The NBA’s top-10 highlight packages have been pretty enjoyable. This one is oddly specific – but still dizzyingly fun.
The NBA didn’t reveal its major regular-season awards until after the playoffs and draft – until most fans had turned the page toward the offseason. But at least the league got a revenue-drawing nationally televised award show out of the delay.
What is the players union doing, and how does Chris Bosh come into play?
National Basketball Players Association release:
CHRIS BOSH TO HOST NBPA “PLAYERS VOICE AWARDS”
11-Time All-Star to Reveal Awards Via Social Media
The National Basketball Players Association (NBPA) announced today that 2017 Players Voice Awards will be revealed exclusively via social media tomorrow beginning at 11:00 a.m. ET.
The Players Voice Awards are voted on solely by NBA players
The awards and videos will be revealed via @theNBPA on Twitter, and NBPA.com will curate all of the content throughout the day.
Voting took place at the end of the regular season and did not consider postseason performances.
The full list of Players Voice Awards includes:
- Best Rookie
- Comeback Player of the Year
- Best Off the Bench
- Best Defender
- Hardest to Guard
- Player You Secretly Wish Was On Your Team
- Best Dressed
- Home Court Advantage
- Coach You’d Most Like to Play For
- Clutch Performer
- Best Social Media Follow
- Most Influential Veteran
- Global Impact
- Most Valuable Player
- Best Teammate (one per team)
I’m still not sure how Bosh is hosting tweets or what took so long for the union to get to this. The players-union awards, which debuted two years ago, haven’t gained much steam. I don’t think this will help.
On the other hand, not much is happening this time of year. Diehard basketball fans are thirsting for activity, and this provides some.
But they’d care at any time. I don’t think this moves the needle at all for casual fans.
As a hardcore basketball follower, though, I am curious who wins – and how Bosh fits into all of this.
But New York – then still run by Phil Jackson – passed on Monk to draft Frank Ntilikina.
Monk, who wound up being drafted No. 11 by the Hornets, via Stefan Bondy of the New York Daily News:
“Me, my agent, everybody in my agency, my family — we thought we were going to New York,” Monk told the Daily News last week after a posing for his Panini trading card. “It was here, my agent is here (based in New York), a great agent, everybody thought it was going to be here. Went to dinner with (Jackson), had a great workout, everything was positive.”
Naiveté and/or wishful thinking by someone who had never been through the draft process before? Perhaps.
But Monk’s agent, Jeff Schwartz, is quite experienced.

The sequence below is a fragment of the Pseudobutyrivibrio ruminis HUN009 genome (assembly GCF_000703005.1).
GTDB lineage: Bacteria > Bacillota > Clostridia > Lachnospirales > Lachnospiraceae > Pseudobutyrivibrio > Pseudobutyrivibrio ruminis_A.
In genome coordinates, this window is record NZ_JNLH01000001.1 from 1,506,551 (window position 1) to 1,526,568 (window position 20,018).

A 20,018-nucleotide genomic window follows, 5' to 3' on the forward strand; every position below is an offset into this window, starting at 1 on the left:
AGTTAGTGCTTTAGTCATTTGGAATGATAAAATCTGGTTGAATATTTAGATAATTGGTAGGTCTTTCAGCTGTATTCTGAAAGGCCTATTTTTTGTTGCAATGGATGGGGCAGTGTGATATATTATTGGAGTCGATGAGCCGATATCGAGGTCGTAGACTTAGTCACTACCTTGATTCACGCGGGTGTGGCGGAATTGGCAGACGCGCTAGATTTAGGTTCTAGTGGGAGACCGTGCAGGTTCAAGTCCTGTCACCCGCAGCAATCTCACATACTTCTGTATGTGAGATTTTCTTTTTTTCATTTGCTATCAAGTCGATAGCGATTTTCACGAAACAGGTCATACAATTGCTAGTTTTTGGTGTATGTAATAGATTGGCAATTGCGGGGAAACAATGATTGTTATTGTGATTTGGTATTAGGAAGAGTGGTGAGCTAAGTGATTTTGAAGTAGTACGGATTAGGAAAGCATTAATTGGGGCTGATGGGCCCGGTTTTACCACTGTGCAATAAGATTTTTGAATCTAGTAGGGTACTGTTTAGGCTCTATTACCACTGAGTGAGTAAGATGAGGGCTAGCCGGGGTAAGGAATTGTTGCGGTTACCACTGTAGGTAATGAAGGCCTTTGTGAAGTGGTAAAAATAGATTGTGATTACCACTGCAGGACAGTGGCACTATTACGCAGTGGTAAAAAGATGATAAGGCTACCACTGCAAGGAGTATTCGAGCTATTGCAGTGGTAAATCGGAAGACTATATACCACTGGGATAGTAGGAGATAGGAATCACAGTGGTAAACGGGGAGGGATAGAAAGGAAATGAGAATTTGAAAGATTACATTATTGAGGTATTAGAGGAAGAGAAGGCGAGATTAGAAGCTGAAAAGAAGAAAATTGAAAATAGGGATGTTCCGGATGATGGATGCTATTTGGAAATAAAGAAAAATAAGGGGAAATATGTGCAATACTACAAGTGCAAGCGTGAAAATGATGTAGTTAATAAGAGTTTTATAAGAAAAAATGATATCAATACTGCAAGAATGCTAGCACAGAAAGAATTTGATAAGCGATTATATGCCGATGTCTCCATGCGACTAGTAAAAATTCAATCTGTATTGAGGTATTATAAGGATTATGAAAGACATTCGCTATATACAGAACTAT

What did the Knicks do to make the Monk camp believe they’d draft him? Misleading in those situations can grate agents, though if Jackson did that, at least New York eradicated the problem.
I just got off the phone with folks about an hour ago. They said LeBron James and Kyrie Irving never met at all. They were both in the city of Miami. But, I was told, it is quite possible to be in the same city and not see each other. They never met. They never talked.
Whether or not they’ve already met, Irving and LeBron might need to address their problems soon
The Cavaliers might not have their high asking price for Irving met before the season, and Cavs owner Dan Gilbert already discussed the possibility of Irving returning. LeBron and Irving might have to reconcile a future as teammates.
Rookie of the Year and Bucks guard Malcolm Brogdon – who played four years at the University of Virginia, which became the epicenter of white-nationalist protests – was asked about the events in Charlottesville and his thoughts on the statue of Robert E. Lee.
Brogdon, via Sports Illustrated:
It was pretty shocking. To see this happen at a place that I call home is sort of jarring for me.
But, if I were to be honest, the level of hate and blatant racism that still dominates the minds of so many Americans today, it’s not shocking to me. I think at the end of the day, you have to call it what it is. I think this is white supremacy, and I think it’s domestic terrorism. I think we live in a country where we go overseas, and we fight other people’s wars, and we fight terrorism overseas internationally. But we don’t want to fully acknowledge the terrorism that goes home domestically.
So, I think it’s a shocking event. But it’s not surprising sort of the hate that is still around.
My thoughts about it have never changed. I’m a person that thinks things should not be glorified that did not do the country any justice. For example, these statues stand still, but all they do is divide people. At this point in time, I think that America needs to be unified. And the statues are clearly something that’s not unifying people. It’s going to continue to create a divide within our communities. And I think they have no place in our society right now.
Kudos to Brogdon for calling spades spades.
Racism is still a problem – not one we’re comfortable discussing, which only exacerbates the problem. It must be acknowledged to be solved.
“Terrorism” is too often a term we reserve for only crimes committed by Muslims. A white supremacist driving his car into a group of counter-protestors – killing one – is almost certainly designed to terrorize them.
But I disagree with Brogdon that the statue should be removed because it’s divisive. It should be removed because it glorifies someone who led a war against the United States to protect the racist institution of slavery.
Unity is nice, but unifying around what? Brogdon might find that the people who agree with his call for unity have a different vision than he does.